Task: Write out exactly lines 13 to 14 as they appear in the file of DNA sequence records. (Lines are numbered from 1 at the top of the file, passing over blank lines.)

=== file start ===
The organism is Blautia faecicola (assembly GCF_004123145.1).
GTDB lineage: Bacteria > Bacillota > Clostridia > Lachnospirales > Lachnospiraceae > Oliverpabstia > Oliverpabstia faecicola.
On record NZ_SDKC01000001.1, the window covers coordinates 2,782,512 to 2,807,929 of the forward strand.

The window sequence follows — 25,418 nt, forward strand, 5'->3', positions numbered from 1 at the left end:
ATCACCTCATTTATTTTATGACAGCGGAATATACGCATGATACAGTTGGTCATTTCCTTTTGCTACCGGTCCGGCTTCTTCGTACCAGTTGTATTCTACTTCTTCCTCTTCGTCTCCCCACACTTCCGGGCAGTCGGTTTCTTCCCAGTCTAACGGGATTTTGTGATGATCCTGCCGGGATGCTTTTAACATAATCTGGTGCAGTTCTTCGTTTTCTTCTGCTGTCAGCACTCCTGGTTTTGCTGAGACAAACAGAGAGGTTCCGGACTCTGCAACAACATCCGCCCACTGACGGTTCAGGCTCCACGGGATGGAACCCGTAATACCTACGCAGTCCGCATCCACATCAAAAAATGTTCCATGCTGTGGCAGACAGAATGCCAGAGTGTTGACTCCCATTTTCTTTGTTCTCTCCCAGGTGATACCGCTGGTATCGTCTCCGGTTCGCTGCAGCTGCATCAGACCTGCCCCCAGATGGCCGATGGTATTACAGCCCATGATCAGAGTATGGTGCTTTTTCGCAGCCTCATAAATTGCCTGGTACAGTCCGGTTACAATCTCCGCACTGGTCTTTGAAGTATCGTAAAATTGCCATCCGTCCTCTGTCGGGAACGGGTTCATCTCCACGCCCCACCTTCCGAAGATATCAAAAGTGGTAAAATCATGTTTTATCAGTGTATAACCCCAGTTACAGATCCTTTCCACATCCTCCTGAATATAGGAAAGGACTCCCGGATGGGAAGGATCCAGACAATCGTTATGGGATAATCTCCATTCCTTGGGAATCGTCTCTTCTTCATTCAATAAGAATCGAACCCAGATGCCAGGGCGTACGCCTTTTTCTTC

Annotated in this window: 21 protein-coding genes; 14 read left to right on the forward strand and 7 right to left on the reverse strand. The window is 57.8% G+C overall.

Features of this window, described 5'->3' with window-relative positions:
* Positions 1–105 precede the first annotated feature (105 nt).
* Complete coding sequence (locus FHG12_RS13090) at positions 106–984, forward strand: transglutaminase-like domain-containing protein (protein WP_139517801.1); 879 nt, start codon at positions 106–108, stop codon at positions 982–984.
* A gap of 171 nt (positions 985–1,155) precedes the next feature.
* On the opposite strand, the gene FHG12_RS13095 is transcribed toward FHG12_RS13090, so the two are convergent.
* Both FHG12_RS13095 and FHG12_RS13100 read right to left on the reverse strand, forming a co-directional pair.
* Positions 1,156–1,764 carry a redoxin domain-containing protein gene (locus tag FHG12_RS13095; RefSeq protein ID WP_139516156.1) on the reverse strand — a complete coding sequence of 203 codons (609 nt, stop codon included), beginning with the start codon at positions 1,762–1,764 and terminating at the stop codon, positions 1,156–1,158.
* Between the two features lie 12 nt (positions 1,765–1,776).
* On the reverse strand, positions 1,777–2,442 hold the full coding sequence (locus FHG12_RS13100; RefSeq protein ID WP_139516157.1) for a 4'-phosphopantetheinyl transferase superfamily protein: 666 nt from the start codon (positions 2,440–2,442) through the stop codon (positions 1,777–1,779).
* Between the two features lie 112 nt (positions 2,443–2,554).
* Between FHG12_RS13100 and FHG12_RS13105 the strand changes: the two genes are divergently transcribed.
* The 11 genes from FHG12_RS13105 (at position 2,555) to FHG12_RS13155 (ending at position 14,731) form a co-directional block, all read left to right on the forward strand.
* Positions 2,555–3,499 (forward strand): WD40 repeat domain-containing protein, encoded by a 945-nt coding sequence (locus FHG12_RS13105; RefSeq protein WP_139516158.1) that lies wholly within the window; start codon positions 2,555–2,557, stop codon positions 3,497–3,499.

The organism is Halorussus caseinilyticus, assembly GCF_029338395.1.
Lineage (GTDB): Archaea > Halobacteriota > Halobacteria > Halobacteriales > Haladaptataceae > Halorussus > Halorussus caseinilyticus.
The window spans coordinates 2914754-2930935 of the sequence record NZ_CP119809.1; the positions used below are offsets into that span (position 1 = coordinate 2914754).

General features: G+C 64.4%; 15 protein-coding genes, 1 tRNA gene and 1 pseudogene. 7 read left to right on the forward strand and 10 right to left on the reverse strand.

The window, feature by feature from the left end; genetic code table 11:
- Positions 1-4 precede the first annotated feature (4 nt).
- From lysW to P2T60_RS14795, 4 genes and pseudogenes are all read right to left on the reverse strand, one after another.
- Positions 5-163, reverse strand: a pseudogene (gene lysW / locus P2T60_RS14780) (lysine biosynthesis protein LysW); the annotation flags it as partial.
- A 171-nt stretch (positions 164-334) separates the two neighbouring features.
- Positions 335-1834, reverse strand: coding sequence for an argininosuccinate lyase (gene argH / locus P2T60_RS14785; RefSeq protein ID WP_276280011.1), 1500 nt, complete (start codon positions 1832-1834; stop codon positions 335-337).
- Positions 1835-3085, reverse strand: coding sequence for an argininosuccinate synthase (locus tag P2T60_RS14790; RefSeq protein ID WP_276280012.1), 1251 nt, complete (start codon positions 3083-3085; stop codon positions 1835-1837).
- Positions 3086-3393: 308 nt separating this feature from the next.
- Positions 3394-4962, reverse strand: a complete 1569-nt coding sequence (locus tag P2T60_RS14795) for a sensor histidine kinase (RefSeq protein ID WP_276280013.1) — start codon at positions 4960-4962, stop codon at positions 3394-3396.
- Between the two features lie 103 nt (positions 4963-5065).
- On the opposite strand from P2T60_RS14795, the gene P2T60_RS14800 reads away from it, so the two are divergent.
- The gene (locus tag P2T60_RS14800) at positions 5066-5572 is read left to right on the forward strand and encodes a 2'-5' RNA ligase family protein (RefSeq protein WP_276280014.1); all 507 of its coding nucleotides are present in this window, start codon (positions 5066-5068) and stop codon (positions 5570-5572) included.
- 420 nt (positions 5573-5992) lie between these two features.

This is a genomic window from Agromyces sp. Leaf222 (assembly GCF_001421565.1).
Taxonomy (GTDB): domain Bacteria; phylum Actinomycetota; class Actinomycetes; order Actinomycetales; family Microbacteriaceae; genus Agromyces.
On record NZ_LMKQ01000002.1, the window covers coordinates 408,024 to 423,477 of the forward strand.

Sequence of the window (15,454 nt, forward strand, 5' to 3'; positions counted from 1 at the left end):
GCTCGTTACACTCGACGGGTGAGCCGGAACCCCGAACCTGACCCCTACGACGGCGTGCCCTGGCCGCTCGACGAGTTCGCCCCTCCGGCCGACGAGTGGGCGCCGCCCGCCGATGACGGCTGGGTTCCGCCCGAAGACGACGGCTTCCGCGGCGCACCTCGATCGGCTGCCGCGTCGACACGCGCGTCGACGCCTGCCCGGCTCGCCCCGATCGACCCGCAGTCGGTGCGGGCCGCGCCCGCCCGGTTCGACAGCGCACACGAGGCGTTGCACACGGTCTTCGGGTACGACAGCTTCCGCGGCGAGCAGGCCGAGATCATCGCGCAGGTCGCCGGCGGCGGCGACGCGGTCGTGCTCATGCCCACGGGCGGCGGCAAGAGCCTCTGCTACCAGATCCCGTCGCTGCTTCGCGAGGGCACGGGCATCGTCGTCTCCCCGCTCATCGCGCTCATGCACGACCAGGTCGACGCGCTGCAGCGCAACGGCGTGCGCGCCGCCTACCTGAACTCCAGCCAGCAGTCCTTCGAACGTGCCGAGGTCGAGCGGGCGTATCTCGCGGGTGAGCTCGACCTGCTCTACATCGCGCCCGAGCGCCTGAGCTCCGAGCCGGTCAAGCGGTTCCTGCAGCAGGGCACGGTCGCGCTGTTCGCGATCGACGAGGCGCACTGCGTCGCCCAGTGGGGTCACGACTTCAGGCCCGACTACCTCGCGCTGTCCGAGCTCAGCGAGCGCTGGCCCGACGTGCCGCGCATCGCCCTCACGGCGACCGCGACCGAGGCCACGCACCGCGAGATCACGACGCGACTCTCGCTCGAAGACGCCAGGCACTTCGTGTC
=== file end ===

* Positions 1,156–1,764 carry a redoxin domain-containing protein gene (locus tag FHG12_RS13095; RefSeq protein ID WP_139516156.1) on the reverse strand — a complete coding sequence of 203 codons (609 nt, stop codon included), beginning with the start codon at positions 1,762–1,764 and terminating at the stop codon, positions 1,156–1,158.
* Between the two features lie 12 nt (positions 1,765–1,776).